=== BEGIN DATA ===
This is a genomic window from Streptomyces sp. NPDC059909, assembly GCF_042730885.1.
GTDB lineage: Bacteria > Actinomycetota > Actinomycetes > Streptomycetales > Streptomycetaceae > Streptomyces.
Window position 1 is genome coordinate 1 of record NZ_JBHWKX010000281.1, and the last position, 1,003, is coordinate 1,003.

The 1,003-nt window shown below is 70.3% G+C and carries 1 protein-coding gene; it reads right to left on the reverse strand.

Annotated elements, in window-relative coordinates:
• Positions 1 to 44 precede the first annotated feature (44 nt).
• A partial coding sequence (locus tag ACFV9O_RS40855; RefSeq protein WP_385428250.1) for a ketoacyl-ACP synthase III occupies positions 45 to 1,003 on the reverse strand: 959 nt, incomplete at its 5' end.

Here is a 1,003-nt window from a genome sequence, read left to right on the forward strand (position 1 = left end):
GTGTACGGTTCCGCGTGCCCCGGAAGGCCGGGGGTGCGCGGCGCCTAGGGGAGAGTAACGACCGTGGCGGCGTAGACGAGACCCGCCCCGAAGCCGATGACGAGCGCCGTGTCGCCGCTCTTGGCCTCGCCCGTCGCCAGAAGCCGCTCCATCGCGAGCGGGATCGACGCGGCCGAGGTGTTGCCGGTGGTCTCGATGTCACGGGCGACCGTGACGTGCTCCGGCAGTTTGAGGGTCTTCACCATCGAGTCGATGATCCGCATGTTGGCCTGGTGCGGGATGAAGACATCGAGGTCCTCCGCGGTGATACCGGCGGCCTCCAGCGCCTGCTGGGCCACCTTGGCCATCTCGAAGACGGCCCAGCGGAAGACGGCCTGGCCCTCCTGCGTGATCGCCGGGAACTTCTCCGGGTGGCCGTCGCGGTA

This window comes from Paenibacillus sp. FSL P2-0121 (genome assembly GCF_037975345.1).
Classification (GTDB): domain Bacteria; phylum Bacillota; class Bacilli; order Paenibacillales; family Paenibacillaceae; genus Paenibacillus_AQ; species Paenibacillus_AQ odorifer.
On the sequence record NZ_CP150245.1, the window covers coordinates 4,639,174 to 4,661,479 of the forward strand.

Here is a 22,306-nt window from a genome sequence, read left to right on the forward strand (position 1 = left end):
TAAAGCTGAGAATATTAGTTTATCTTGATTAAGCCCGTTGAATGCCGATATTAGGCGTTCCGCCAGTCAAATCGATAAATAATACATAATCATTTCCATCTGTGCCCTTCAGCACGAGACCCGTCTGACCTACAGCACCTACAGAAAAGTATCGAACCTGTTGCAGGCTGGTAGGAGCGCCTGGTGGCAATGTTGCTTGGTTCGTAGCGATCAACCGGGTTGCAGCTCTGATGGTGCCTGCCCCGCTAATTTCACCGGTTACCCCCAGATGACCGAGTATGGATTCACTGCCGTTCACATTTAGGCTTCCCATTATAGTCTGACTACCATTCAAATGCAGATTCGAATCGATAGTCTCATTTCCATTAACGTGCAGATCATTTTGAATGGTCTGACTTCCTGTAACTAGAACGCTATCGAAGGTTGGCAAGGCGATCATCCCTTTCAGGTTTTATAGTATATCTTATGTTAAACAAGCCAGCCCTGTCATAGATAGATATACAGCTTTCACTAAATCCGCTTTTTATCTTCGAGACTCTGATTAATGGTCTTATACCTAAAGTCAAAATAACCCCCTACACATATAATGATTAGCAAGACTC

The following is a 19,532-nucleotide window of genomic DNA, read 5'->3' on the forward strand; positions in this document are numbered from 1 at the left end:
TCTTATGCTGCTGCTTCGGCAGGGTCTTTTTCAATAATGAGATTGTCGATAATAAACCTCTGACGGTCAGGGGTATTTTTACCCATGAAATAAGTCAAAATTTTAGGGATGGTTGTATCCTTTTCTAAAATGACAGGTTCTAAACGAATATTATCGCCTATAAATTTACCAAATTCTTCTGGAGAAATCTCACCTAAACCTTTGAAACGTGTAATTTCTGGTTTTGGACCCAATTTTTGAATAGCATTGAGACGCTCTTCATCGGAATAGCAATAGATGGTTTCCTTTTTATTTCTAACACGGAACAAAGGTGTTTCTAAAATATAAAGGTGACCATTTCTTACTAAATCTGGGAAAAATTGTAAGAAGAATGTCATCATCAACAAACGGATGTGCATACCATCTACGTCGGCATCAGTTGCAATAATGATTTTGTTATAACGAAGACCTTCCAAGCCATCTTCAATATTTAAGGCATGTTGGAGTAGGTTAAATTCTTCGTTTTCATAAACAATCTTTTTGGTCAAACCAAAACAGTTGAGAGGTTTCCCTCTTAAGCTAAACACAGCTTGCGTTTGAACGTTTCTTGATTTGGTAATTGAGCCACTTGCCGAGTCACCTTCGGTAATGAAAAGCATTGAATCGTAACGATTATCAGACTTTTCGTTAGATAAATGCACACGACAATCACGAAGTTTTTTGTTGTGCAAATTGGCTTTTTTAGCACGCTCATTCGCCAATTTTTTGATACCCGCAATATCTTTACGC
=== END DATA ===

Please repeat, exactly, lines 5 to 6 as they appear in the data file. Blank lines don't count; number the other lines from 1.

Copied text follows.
Annotated elements, in window-relative coordinates:
• Positions 1 to 44 precede the first annotated feature (44 nt).